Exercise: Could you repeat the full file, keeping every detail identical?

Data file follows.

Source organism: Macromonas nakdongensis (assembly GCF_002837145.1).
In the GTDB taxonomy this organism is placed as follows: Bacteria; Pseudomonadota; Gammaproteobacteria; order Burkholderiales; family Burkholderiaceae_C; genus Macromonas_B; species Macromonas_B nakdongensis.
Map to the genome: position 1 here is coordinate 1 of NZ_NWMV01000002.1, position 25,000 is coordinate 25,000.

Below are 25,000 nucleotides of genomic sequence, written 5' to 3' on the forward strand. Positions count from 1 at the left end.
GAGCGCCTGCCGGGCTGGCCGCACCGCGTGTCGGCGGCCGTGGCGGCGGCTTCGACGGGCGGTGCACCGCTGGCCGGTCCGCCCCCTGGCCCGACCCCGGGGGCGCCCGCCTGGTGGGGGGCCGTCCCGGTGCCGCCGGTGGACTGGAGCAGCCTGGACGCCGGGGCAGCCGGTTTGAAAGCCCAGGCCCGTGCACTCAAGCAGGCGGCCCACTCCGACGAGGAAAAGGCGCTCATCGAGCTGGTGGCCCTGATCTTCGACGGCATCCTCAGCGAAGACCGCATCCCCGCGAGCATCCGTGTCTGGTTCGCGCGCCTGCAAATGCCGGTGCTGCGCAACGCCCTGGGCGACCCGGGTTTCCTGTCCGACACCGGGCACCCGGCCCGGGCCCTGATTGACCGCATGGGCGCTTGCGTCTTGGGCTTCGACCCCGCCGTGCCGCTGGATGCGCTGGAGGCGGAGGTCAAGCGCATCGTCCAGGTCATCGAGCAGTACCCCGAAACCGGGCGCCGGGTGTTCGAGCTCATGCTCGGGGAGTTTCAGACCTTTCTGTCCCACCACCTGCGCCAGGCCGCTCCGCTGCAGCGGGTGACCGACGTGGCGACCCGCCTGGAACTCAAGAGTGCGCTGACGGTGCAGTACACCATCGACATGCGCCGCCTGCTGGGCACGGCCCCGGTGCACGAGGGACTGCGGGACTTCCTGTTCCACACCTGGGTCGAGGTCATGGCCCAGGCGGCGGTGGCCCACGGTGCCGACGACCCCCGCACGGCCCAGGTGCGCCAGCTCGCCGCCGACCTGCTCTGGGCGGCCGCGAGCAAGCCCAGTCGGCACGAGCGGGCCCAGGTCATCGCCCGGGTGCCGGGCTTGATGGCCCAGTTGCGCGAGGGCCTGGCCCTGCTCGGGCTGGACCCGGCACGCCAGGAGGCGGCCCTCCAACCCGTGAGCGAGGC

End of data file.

Source organism: Macromonas nakdongensis (assembly GCF_002837145.1).
In the GTDB taxonomy this organism is placed as follows: Bacteria; Pseudomonadota; Gammaproteobacteria; order Burkholderiales; family Burkholderiaceae_C; genus Macromonas_B; species Macromonas_B nakdongensis.
Map to the genome: position 1 here is coordinate 1 of NZ_NWMV01000002.1, position 25,000 is coordinate 25,000.

Below are 25,000 nucleotides of genomic sequence, written 5' to 3' on the forward strand. Positions count from 1 at the left end.
GAGCGCCTGCCGGGCTGGCCGCACCGCGTGTCGGCGGCCGTGGCGGCGGCTTCGACGGGCGGTGCACCGCTGGCCGGTCCGCCCCCTGGCCCGACCCCGGGGGCGCCCGCCTGGTGGGGGGCCGTCCCGGTGCCGCCGGTGGACTGGAGCAGCCTGGACGCCGGGGCAGCCGGTTTGAAAGCCCAGGCCCGTGCACTCAAGCAGGCGGCCCACTCCGACGAGGAAAAGGCGCTCATCGAGCTGGTGGCCCTGATCTTCGACGGCATCCTCAGCGAAGACCGCATCCCCGCGAGCATCCGTGTCTGGTTCGCGCGCCTGCAAATGCCGGTGCTGCGCAACGCCCTGGGCGACCCGGGTTTCCTGTCCGACACCGGGCACCCGGCCCGGGCCCTGATTGACCGCATGGGCGCTTGCGTCTTGGGCTTCGACCCCGCCGTGCCGCTGGATGCGCTGGAGGCGGAGGTCAAGCGCATCGTCCAGGTCATCGAGCAGTACCCCGAAACCGGGCGCCGGGTGTTCGAGCTCATGCTCGGGGAGTTTCAGACCTTTCTGTCCCACCACCTGCGCCAGGCCGCTCCGCTGCAGCGGGTGACCGACGTGGCGACCCGCCTGGAACTCAAGAGTGCGCTGACGGTGCAGTACACCATCGACATGCGCCGCCTGCTGGGCACGGCCCCGGTGCACGAGGGACTGCGGGACTTCCTGTTCCACACCTGGGTCGAGGTCATGGCCCAGGCGGCGGTGGCCCACGGTGCCGACGACCCCCGCACGGCCCAGGTGCGCCAGCTCGCCGCCGACCTGCTCTGGGCGGCCGCGAGCAAGCCCAGTCGGCACGAGCGGGCCCAGGTCATCGCCCGGGTGCCGGGCTTGATGGCCCAGTTGCGCGAGGGCCTGGCCCTGCTCGGGCTGGACCCGGCACGCCAGGAGGCGGCCCTCCAACCCGTGAGCGAGGC